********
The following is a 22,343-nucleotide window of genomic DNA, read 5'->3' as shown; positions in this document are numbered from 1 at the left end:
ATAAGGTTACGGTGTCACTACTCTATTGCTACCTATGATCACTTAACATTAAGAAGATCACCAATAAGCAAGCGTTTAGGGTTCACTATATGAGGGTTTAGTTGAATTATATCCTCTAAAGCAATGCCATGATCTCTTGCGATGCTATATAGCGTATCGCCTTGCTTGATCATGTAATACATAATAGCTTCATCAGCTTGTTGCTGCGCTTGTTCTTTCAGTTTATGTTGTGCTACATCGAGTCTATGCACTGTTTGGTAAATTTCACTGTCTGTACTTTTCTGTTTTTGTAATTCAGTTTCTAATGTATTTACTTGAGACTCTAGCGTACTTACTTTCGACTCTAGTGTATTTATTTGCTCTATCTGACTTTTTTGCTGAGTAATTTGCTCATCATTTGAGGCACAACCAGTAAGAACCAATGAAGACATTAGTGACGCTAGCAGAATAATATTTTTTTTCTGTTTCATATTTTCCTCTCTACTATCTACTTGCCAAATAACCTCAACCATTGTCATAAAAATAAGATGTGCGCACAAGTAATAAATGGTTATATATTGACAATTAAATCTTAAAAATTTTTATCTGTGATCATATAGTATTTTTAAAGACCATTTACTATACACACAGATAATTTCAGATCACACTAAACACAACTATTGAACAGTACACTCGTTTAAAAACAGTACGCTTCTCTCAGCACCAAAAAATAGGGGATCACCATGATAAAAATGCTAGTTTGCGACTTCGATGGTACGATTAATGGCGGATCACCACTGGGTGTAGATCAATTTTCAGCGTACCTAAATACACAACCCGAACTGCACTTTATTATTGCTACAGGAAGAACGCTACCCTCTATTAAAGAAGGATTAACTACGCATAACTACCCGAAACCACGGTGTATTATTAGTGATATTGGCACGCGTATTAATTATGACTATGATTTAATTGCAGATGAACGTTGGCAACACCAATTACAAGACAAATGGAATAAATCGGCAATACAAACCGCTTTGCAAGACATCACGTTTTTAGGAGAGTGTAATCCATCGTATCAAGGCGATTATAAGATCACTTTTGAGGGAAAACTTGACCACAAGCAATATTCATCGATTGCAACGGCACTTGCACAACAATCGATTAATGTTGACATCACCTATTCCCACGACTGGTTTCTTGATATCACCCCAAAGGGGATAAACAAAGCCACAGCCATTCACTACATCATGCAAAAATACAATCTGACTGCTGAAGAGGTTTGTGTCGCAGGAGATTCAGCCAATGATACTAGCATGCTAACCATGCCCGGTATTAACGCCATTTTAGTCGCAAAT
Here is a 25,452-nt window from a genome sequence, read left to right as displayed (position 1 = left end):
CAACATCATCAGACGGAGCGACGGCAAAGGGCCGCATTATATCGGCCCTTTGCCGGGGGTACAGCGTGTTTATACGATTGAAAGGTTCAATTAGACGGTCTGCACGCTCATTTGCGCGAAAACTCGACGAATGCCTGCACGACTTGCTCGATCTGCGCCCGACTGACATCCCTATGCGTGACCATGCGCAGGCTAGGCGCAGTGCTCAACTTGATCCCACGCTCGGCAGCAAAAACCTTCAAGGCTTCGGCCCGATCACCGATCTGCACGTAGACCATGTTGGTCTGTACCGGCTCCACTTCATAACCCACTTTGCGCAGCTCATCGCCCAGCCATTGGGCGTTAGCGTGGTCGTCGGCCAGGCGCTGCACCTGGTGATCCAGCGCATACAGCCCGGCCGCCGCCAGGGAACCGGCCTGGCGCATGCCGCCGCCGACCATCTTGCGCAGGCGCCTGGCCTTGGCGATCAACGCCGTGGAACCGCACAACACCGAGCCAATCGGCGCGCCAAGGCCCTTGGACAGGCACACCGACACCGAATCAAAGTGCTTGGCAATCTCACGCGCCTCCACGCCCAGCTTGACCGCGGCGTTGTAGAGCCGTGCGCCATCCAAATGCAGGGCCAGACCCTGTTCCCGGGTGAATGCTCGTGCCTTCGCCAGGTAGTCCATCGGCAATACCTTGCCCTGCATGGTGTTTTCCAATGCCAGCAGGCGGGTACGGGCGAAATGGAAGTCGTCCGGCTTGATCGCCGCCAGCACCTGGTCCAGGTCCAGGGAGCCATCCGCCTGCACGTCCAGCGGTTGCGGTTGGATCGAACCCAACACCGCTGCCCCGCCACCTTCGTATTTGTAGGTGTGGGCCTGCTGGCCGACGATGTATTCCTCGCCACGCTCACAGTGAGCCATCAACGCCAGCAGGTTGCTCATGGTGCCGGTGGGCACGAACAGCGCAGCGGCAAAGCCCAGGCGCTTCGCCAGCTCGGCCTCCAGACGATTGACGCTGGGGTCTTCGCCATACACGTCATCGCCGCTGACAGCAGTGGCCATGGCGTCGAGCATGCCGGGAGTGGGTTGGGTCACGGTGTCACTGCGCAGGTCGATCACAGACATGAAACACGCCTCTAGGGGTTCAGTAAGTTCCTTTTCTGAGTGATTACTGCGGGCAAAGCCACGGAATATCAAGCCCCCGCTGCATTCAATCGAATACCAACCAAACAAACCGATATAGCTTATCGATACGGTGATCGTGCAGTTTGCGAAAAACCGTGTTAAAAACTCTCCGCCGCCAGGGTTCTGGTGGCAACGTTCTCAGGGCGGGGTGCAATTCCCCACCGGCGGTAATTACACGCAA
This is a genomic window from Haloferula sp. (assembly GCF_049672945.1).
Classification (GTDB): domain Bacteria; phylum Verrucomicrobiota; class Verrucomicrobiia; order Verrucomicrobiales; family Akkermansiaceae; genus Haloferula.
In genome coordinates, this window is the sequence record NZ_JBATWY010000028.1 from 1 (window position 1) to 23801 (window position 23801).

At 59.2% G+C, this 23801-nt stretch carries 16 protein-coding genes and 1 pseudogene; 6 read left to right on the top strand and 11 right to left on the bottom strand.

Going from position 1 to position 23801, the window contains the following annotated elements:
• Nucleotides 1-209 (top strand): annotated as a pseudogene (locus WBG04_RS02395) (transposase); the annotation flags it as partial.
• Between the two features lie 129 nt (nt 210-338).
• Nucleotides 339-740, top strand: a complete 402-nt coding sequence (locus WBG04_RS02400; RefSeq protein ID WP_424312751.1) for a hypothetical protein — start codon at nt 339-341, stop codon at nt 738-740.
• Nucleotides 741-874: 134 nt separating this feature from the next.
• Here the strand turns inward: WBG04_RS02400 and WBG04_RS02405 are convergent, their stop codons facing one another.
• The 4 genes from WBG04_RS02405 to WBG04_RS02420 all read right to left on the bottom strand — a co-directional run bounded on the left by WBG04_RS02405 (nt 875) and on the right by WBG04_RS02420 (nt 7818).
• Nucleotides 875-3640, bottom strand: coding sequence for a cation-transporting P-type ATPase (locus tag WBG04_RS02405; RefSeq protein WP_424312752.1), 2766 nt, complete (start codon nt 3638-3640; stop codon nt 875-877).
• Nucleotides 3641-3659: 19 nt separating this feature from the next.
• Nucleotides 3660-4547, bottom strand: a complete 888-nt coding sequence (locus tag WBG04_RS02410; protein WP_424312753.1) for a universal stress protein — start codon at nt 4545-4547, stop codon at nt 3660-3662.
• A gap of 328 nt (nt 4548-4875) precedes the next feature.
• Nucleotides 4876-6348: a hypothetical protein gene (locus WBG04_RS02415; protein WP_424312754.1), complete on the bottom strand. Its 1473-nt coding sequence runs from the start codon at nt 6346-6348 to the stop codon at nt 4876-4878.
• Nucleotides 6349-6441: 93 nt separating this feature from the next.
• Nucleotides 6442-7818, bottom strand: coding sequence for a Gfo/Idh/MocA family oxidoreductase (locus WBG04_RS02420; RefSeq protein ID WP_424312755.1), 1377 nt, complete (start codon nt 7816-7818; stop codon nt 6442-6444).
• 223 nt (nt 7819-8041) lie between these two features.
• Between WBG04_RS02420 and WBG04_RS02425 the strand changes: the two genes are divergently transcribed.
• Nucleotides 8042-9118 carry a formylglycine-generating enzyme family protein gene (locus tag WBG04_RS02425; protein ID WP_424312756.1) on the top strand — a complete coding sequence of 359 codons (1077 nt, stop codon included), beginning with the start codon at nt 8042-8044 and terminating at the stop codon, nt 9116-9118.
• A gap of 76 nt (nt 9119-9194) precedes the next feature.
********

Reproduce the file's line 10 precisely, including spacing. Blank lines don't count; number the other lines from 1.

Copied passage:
• Nucleotides 1-209 (top strand): annotated as a pseudogene (locus WBG04_RS02395) (transposase); the annotation flags it as partial.